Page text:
Estimated reading time: 5 minutes, 21 seconds
You don't have to be Google or Amazon anymore to acquire websites and make a healthy living doing so. You just have to know what you are doing, or know someone who does.
But, first a short lecture on why you would want to do this in the first place. In true Robert Kiyosaki fashion, I always advocate buying assets first then toys; such as cars, your nice house, etc. There is nothing wrong with buying that fancy car, house or boat. I never propose that you deprive yourself of nice things because you think you're being smart. Being smart (if you want those things) would be to have them without having to trade in your precious time for money, which is linear income. If you use your job to pay for your toys then you'll be a slave to it forever, or at least until you realize it is never a good idea. I don't like anyone having that much control over me.
Some people think that not buying a brand new car or having a nice house is smart, they are saving a lot of money. Are you saving it just to give to your heirs so they can buy THEM a new car or fancy house? When you leave this Earth, I guarantee someone will spend all the money you've saved. Again, I don't agree with the school of thought that says we should deprive ourselves of nice things just to save money. Save money for who? Don't get me wrong, I believe you should get what you pay for. I believe in coupon clipping, rebates, getting houses cheap, etc. I don't just spend money because I can. You need to get as much bang for your buck as possible. I'm all about leveraged income and opportunity cost. Sometimes you think you are saving money when in actuality you are not. Oftentimes people jump over dollars to pick up pennies, i see it every day. Confusing, isn't it?
I realize I see the world differently since I haven't traded my time in for dollars in a long time. I've experienced the pleasures of leveraged income for almost 14 years. I believe the "smart' thing to do is buy assets, such as future cash flows and real estate to buy your toys. I also advocate having a soft cushion to land on if one of your investments does not perform as expected. The economy, especially it's virtual counterpart, can be a finicky beast.
So what is all this about? In short, you are buying a revenue producing website and paying for its future cash flow. I am going to make some assumptions when you head out to buy your first piece of virtual real estate.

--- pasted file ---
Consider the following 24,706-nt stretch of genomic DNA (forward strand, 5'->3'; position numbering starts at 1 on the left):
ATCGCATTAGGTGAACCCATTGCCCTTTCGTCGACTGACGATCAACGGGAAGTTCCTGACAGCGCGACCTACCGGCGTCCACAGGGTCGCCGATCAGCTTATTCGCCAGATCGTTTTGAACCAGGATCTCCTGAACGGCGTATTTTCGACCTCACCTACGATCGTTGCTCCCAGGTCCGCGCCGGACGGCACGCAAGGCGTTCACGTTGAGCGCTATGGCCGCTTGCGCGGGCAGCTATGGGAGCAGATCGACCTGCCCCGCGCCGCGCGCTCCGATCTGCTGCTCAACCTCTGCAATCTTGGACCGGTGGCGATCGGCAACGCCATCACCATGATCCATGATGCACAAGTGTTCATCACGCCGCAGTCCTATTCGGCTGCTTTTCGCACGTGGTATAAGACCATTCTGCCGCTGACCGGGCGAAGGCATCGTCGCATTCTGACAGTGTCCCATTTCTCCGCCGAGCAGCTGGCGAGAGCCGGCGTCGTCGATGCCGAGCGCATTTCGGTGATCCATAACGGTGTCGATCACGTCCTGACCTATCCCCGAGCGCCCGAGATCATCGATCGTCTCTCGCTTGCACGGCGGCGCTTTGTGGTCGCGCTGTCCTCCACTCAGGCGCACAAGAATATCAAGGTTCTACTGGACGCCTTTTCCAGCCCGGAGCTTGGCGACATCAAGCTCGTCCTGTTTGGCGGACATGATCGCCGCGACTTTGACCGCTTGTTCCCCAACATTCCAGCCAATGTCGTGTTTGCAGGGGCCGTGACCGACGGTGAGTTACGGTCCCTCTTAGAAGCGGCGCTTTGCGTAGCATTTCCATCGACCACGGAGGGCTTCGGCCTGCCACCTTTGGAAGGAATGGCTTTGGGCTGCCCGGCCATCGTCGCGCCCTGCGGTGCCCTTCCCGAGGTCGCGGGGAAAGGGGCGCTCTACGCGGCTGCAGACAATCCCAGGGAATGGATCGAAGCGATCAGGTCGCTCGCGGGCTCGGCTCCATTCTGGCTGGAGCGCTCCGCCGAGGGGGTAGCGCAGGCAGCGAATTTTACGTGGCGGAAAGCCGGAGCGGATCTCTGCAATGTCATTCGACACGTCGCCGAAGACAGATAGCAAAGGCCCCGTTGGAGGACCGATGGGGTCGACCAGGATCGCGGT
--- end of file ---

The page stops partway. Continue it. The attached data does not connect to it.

1. You can get a personal or equity loan to leverage the purchase (though sometimes I would prefer to pay cash, decreases the costs of capital)
2. You have a relationship with an SEO company or someone who can keep an eye on rankings.
3. You have someone you can trust to look after the day to day running of the site if you can not do it it yourself.
4. You know everything to look out for when buying and or purchasing a verifiable, income producing product. I blogged about it awhile back ago.
So you may be asking, "Where do I get this website?"
I often look on flippa.com but pay more attention to Latonas.com, who serves as a broker for those selling virtual properties. I feel you have more recourse if there is a middle man, especially in this case, although I would never buy anything outside of escrow. I typically look for websites that are under 25K, I am not currently in the position to spend hundreds of thousands of dollars right now on a website, but plan to have the ability in the near future.
The site I'm interested is Mc*******.com. It is a drop ship site, so you never have to deal with product. I only have two major concerns with the site right now, its use of Mc and proprietary scripts. Mcdonald's is notorious for suing people who use anything with MC in front of any word. I believe they just own the rights to use MC in the restaurant service industry, but this is something you would want to discuss with a competent attorney, especially ones that deal in intellectual property. I'd also have to make sure that they don't use any proprietary scripts (like shopping carts, etc) that would force me to be tied to them. Before I'd invest in this site, I'd definitely want to get those two things cleared up. You don't want to jump into something with potential legal problems and having to be dependent on another party for the site's maintenance.
Per the broker's site, it has the following cash flow.
Expenses: $46,324.84 (includes costs of goods sold)
So, I want to calculate what this site would be worth based on the current cash flow to see if I am getting a good deal. I use a few different numbers to calculate this.
Discount Rate - the cost of my capital (money). This is the money I am borrowing to purchase the site and the corresponding interest rate.
Risk Adjustment - most people don't use this, but I think it's imperative, especially with websites. This number is basically the percent chance I think that it would loose all of it's rankings in Google. I add these two numbers to get the Risk adjusted discount rate.
So now to crunch these numbers:
Purchase Price (I'd try to negotiate) $19,900
Risk Adj Disc Rate: %35
Expenses: $46,324.84 (includes costs of goods sold)